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Ensure that you are not intruding or distracting from their ultimate goal recording a quality album. The great photos are your responsibility, and just like a wedding photographer has to work around countless restrictions or requests, you have to be able to do so and roll with any changes the band throws your way.

In my case, because I’ve worked with them in the past, I had full access and was able to be part of the group as they moved through the day. It made for a good time and an interesting look into the process.

Whatever you do, don’t under any circumstances…

Once you’ve established your boundaries, it’s important to keep a few other details in mind.

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Noise

Don’t make any! You are in a room with thousands of dollars of microphones designed to pick up every nuance of a guitar or vocal part. Don’t you think it will pick up the beep of your strobe or flash as it lets you know that it’s ready to fire again? Turn off the audible indicators. Don’t cough, don’t sneeze, don’t move so quickly you trip over something, don’t noisily drink your latte, soda, or other beverages. You need to be a photographic ninja (without the barrel rolls – Have you seen that guy?!?) and live silently while they are recording and sound checking.

It’s a Minefield

Don’t step on anything but the floor! I don’t care if it’s a wire, a box, anything. Stepping on a cord that has a previously unknown short in it might result in a loud buzz that requires the band to retake that part of the song. Stepping on a box or mic stand leg could break it or break the end of the mic or guitar cord. Pay attention to your surroundings and ensure you don’t bump into anything, walk between the microphone and what it’s recording (overhead drum mics can be sneaky as they are…wait for it…overhead!), etc.

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Be Creative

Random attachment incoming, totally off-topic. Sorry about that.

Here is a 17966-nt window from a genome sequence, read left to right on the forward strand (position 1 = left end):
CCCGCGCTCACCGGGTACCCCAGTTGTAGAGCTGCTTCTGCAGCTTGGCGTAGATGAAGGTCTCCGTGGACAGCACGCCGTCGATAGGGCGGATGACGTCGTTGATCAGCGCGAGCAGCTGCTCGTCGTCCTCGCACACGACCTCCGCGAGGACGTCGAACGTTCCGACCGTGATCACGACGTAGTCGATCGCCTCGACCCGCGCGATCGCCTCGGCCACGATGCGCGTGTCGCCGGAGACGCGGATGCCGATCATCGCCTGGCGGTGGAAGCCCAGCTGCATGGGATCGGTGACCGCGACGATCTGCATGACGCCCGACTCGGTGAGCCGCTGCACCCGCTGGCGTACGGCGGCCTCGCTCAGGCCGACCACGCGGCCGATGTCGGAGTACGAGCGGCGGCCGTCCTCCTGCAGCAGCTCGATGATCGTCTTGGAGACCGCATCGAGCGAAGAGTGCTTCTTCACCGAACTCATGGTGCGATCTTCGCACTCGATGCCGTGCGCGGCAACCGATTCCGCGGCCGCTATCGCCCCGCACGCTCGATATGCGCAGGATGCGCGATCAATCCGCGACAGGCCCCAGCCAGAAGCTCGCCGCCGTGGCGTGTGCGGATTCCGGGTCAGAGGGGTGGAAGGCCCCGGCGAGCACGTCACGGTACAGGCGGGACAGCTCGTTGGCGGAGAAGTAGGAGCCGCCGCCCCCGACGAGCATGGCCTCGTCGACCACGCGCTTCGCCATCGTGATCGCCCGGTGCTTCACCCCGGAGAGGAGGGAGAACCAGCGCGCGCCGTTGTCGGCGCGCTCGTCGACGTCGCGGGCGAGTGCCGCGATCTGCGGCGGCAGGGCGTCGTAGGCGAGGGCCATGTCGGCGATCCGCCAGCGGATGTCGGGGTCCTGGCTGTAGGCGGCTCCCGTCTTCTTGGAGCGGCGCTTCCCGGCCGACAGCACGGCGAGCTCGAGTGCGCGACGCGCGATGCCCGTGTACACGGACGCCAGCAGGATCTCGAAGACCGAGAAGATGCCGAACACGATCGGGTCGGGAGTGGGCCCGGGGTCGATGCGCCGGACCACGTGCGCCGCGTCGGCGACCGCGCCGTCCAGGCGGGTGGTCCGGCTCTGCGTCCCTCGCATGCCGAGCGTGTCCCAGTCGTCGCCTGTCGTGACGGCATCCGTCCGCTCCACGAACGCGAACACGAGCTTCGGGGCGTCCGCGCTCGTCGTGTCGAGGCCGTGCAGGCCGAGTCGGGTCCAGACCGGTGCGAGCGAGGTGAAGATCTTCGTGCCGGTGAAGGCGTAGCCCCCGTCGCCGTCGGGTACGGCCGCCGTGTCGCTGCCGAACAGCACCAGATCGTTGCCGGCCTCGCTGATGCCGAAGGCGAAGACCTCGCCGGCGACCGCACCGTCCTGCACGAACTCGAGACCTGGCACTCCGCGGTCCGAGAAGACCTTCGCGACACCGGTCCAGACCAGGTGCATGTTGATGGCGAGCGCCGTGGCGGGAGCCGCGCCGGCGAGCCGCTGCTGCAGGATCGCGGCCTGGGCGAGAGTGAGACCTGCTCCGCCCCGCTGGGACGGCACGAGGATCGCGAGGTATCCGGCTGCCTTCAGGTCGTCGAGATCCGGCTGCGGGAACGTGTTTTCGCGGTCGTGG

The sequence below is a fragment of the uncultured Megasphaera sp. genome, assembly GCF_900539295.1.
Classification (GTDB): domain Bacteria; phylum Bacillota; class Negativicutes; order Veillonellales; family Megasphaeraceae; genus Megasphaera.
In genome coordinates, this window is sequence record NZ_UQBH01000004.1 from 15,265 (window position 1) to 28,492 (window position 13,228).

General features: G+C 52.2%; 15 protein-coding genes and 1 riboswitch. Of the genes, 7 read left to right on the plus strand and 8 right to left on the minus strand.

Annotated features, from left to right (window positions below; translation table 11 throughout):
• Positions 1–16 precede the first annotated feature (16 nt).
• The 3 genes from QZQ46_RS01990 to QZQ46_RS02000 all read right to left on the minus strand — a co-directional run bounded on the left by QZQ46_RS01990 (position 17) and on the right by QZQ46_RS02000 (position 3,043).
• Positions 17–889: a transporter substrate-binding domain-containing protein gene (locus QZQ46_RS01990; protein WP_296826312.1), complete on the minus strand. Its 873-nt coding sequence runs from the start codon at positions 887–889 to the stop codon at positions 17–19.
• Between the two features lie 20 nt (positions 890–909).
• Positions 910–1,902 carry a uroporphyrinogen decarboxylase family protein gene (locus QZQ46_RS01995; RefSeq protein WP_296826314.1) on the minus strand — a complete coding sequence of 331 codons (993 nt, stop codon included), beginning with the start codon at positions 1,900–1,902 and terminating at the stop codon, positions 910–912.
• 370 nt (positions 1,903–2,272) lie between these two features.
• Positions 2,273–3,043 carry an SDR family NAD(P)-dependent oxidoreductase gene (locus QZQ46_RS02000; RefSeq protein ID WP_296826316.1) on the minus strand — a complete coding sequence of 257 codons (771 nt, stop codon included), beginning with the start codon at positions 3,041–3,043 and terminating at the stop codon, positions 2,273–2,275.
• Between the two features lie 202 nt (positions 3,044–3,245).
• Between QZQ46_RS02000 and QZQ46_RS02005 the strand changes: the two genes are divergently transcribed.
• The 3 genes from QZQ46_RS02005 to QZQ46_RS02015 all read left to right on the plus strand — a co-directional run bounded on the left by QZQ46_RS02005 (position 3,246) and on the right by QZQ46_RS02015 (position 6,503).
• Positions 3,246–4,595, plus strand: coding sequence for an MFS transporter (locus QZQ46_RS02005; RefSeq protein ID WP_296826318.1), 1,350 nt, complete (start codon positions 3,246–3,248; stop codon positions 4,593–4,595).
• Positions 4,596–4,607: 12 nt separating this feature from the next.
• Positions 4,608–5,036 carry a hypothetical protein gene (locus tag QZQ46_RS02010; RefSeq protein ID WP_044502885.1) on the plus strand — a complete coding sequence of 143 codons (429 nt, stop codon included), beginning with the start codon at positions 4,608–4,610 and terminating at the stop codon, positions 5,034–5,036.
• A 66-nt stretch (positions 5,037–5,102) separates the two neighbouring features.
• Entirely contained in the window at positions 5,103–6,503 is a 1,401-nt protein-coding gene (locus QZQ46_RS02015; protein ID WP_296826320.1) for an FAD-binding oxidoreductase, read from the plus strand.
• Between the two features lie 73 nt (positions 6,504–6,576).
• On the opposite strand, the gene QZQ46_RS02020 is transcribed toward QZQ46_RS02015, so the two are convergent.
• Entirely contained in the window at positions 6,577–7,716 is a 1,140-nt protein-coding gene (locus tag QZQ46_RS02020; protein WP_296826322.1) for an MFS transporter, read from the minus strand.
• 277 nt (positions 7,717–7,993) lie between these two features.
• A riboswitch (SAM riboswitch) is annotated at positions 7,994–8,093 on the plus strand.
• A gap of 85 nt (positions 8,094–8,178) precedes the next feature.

Get outside the box. If you are on board for part of a recording session, trust me, you will have TONS of time to think about what you want to do differently, interesting setups to try out, and so on. Enjoy it. Work hard to get photos that others don’t normally get, and you’ll impress the band once you share the photos with them, you’ll have a blast, and potentially get further gigs with that same band or other bands in your area.

Continuing Education

Finally, this goes for everyone in every career no matter what it is. Never stop learning! Want to learn to be a lighting rock star? Snag BOTH Lighting 101 and Lighting 201 and absorb every single second! The lessons you’ll learn will be invaluable for anyone wanting to create unique, powerful photos. To level up your game, check out SLR Lounge + CreativeLive for your educational needs.

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Then, get out there and SHOOT! Once you do, share with us in the photographic community on Facebook! As always, thanks for reading, you all ROCK, and I’m looking forward to hearing your thoughts and more tips in the comments below!

Michael Henson is a St. Louis based photographer obsessed with everything creative. His photography interests span genres from still life to sports. When he’s not running around with his face to the camera or behind a keyboard writing, you can typically find a guitar in his hands or catch him out enjoying life with his family and friends.

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Michael Henson
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Q&A Discussions

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  1. Alex Petrenko

    No noise? How you deal with shutter (unless you shoot Fuji X-T1 or Sony A7IIR)?

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    • Michael Henson

      I was worried about that at first, but any shutter noise was quickly drowned out by the drums. The primary noise I was concerned with avoiding was my bumping into anything or having my strobes and speedlights beeping after each shot.